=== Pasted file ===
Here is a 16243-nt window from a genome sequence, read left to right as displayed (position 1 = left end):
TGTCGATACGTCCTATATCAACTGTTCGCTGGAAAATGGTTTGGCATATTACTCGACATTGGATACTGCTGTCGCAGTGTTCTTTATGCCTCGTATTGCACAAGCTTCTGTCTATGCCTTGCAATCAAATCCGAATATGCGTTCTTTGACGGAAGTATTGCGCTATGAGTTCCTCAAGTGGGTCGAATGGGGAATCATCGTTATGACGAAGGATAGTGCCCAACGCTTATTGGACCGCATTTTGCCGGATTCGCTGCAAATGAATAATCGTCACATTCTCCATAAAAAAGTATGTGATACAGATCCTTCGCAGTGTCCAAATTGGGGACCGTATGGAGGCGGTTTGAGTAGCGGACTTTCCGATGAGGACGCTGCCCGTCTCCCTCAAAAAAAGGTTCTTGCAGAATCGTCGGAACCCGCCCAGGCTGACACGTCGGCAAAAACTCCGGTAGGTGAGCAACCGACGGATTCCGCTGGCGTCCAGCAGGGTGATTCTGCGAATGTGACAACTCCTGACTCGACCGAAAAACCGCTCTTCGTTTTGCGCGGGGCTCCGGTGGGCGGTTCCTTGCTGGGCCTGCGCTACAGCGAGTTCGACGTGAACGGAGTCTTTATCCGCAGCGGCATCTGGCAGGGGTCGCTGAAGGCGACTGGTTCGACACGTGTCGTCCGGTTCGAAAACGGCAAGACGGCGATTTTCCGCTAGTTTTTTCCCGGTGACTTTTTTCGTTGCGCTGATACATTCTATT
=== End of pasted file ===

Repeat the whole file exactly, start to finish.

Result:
Here is a 16243-nt window from a genome sequence, read left to right as displayed (position 1 = left end):
TGTCGATACGTCCTATATCAACTGTTCGCTGGAAAATGGTTTGGCATATTACTCGACATTGGATACTGCTGTCGCAGTGTTCTTTATGCCTCGTATTGCACAAGCTTCTGTCTATGCCTTGCAATCAAATCCGAATATGCGTTCTTTGACGGAAGTATTGCGCTATGAGTTCCTCAAGTGGGTCGAATGGGGAATCATCGTTATGACGAAGGATAGTGCCCAACGCTTATTGGACCGCATTTTGCCGGATTCGCTGCAAATGAATAATCGTCACATTCTCCATAAAAAAGTATGTGATACAGATCCTTCGCAGTGTCCAAATTGGGGACCGTATGGAGGCGGTTTGAGTAGCGGACTTTCCGATGAGGACGCTGCCCGTCTCCCTCAAAAAAAGGTTCTTGCAGAATCGTCGGAACCCGCCCAGGCTGACACGTCGGCAAAAACTCCGGTAGGTGAGCAACCGACGGATTCCGCTGGCGTCCAGCAGGGTGATTCTGCGAATGTGACAACTCCTGACTCGACCGAAAAACCGCTCTTCGTTTTGCGCGGGGCTCCGGTGGGCGGTTCCTTGCTGGGCCTGCGCTACAGCGAGTTCGACGTGAACGGAGTCTTTATCCGCAGCGGCATCTGGCAGGGGTCGCTGAAGGCGACTGGTTCGACACGTGTCGTCCGGTTCGAAAACGGCAAGACGGCGATTTTCCGCTAGTTTTTTCCCGGTGACTTTTTTCGTTGCGCTGATACATTCTATT